That’s not it. People wanted Facebook to cave and Google to oppose. Had that happened everyone would be happy!

That, or we’re all supposed to be hailing Emperor Murdoch.

Finally, it’s Tech 1337 offering up a summary of events so far:

Facebook: So, you want us to pay publishers who voluntarily choose to publish their stuff on our platform?
Government: Yep, that’s what the law will require.
Facebook: And what about the value we’re giving them from free brand advertising, customer relationships, and clicks?
Government: What value? Look, we’re giving you two options. You either have to take all the news, or none of it. Your choice.
Facebook: OK, we choose none.
Government: You bully!

That’s all for this week, folks!

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Comments on “Funniest/Most Insightful Comments Of The Week At Techdirt”

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ECA (profile) says:

Interesting Words/comments.

Seem to describe what is happening.
Always rooted from some rich person not having their way with things.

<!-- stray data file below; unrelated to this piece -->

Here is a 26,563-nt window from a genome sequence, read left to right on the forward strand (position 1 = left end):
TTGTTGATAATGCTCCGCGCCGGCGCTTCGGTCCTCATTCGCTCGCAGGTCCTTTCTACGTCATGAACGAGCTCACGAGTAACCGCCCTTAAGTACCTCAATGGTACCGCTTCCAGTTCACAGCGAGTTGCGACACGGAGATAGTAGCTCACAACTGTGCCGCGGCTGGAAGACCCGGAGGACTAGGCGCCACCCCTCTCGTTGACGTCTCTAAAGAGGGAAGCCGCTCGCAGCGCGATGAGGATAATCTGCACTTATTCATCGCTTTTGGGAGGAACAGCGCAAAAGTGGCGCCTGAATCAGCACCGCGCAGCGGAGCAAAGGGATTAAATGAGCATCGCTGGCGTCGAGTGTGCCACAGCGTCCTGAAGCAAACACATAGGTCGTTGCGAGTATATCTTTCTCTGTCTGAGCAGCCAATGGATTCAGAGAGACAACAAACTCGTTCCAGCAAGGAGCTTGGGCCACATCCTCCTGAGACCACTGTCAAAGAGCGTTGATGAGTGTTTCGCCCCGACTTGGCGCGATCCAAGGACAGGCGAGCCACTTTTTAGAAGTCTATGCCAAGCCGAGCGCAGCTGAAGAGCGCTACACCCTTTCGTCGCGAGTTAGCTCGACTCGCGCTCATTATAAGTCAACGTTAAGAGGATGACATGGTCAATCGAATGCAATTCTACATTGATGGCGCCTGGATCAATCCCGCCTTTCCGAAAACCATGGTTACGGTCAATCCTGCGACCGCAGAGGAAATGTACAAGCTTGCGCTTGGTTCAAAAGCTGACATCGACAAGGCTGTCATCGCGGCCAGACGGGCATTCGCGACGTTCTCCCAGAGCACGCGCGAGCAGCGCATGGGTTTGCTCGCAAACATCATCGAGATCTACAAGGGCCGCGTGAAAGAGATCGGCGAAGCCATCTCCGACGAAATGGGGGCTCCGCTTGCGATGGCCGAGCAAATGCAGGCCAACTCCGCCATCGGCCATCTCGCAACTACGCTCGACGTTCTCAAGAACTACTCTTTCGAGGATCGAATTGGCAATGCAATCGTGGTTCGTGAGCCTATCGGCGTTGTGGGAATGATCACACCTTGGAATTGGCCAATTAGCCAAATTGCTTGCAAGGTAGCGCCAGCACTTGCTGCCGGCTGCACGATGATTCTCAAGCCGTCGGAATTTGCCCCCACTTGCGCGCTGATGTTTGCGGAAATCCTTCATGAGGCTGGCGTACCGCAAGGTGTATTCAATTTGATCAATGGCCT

‘cancel culture’.?
‘Gov. should not compete with the private sector'(ask the military about this problem)
‘The Gov. is to big’.? Most agencies were created After some GROUP/CORP did something and we dont want it to happen again.
‘Capitalism is competition’.? NOT in this country. If we forced them to compete, most would go out of business.

Scary Devil Monastery (profile) says:

Re: Re: Re:

"…but in truth I suspect it’s one of those jokes many people have made independently before and since"

It’s essentially a paraphrase of Plato’s assorted statements about democracy. Though it’s no doubt been rediscovered many times since, with every great statesman since describing, usually in many paragraphs, the hazard which Pratchett summaries in one poignant sentence.

The world lost a great many laughs when Sir Pratchett left it.

Crafty Coyote says:

Such a shame that the Metallica Twitch fiasco happened over the weekend when you guys were away. Seeing these guys who moaned incessantly about copyright infringement online twenty years ago have their concert replaced with elevator Muzak because of copyright measures they insisted on was hilarious. You’ll need to cover that next week

I know copyright is important because we need to think of the artists- especially the ones whose incredibly evocative art is being turned into mashed potatoes by copyright filters